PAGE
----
Phone and broadband bills are the biggest source of unpleasant surprise for householders, research has found.

Billpayers on average shelled out almost 60 per cent more than they had expected, or an extra £1459 on top of expected annual outgoings of £2528, according to Santander.

But by far the nastiest bill was phone and broadband, at a typical £1100, more than double the expected £514.

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The research coincides with a campaign by the Advertising Standards Authority to clamp down on misleading broadband advertisements.

Citizens Advice published research last year showing customers can pay up to six-and-a-half times more a month for broadband than the headline rates in promotions.

Gillian Guy, chief executive of Citizens Advice, said customers were being promised one thing, and charged for another.

“Burying the cost of line rental in the small print of adverts or not properly explaining the duration of a contract are blatant attempts to mislead people. It is confusing and makes it difficult for consumers to know how much they’ll be charged or to compare deals from across the market.”

She added: “If the ASA can get broadband providers to advertise all-inclusive up-front costs and make contract lengths clear it will help consumers make informed choices.”

Robert McKechnie, managing director of Edinburgh-based telecoms challenger TenTel, said the ASA and Ofcom research into how broadband packages are marketed showed that four out of five people were unable to identify correctly the total cost per month of a broadband contract after viewing an advert for broadband services.

He said: “We absolutely welcome the decision by the ASA and Ofcom to change the way broadband services are marketed to the public. Anything that leads to greater transparency and competition among suppliers is good for customers.

“Clearly, consumers are struggling to understand what they are signing up for, or for how long, and can get trapped in long-term contracts or find themselves paying for extras that they just don’t want. This can be devastating for those on a tight budget and disproportionately hits groups who need short-term contracts such as students and rental tenants.”

Ofcom is also planning new rules to let broadband customers exit contracts more easily.

Companies including BT, EE, Sky and TalkTalk will be told they have to let customers walk away from their contracts without paying onerous penalties if they don't deliver what they promised.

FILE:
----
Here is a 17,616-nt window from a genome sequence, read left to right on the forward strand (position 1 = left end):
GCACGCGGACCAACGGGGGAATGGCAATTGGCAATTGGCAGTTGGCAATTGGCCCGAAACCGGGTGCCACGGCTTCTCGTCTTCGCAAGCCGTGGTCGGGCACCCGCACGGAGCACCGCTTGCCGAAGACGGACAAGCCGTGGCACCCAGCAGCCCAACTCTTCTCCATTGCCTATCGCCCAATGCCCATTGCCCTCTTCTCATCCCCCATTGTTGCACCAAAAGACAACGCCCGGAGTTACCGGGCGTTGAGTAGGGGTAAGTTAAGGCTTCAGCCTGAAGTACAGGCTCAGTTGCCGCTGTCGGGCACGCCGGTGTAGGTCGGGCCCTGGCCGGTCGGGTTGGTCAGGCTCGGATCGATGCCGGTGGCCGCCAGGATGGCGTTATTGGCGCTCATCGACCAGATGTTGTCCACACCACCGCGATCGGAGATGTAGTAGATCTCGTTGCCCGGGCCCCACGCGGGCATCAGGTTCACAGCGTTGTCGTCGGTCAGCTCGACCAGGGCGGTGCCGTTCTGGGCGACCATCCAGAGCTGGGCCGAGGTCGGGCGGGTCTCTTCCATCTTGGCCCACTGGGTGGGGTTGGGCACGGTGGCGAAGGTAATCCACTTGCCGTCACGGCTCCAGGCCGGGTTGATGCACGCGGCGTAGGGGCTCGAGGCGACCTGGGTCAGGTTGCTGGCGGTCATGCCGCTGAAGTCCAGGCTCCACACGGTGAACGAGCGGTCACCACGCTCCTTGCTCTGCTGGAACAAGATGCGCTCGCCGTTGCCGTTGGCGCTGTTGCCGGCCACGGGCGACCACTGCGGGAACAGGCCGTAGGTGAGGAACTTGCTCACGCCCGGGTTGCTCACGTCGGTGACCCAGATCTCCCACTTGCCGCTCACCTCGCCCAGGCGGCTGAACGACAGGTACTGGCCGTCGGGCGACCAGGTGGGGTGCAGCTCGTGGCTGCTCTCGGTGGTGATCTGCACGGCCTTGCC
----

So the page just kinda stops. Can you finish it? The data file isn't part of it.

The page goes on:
Citizens Advice says telecoms firms can charge up to £800 for customers if they want to end their contracts early, even when they complain of a poor signal.

The charity received 21,500 complaints about mobile phone problems in 2014.

According to a cross-party group of 121 MPs, broadband customers can ensure “dire” internet connections at home and at work and the situation is “untenable”. Some customers could wait up to two hours to download an hour-long video, and businesses in the worst-affected parts of the country had even been forced to close, the report said.

But prices have continued to shoot up. Households are paying £1000 a year for deals which cost them £750 only four years ago, according to an analysis by comparison site Simplify Digital. It estimates that the big four providers - BT, Sky, TalkTalk and Virgin -- have hiked prices on 90 separate occasions in four years.

Comparison site broadbandchoices.co.uk, which has Ofcom approval, said yesterday: "Many consumers stick with the provider they already have for fear of making the wrong decision and then being tied into a lengthy contract. But by not switching providers regularly, they may be paying considerably more each month than they need to. It is possible they could be paying the same rate for broadband that they originally agreed to as well as the current, elevated line rental price.

"By comparing packages from all of the major providers and switching a person could save over £317 a year. For this reason it is wise to compare providers annually and certainly at the end of a contract."

Mr McKechnie said: “Consumers deserve better, clearer options and they should be able to trust that their broadband provider is not going to rip them off. Our pricing model challenges what we have come to expect as the norm from the big players in the industry.

“From day one we have offered an all-in pricing option, with our Advance bundle, so our customers can see exactly how much they are paying for before they sign up. We also offer a ‘no contract’ option for people who need more flexibility, and we promise flexible, transparent telecoms options which focus on customers’ needs.”

www.broadbandchoices.co.uk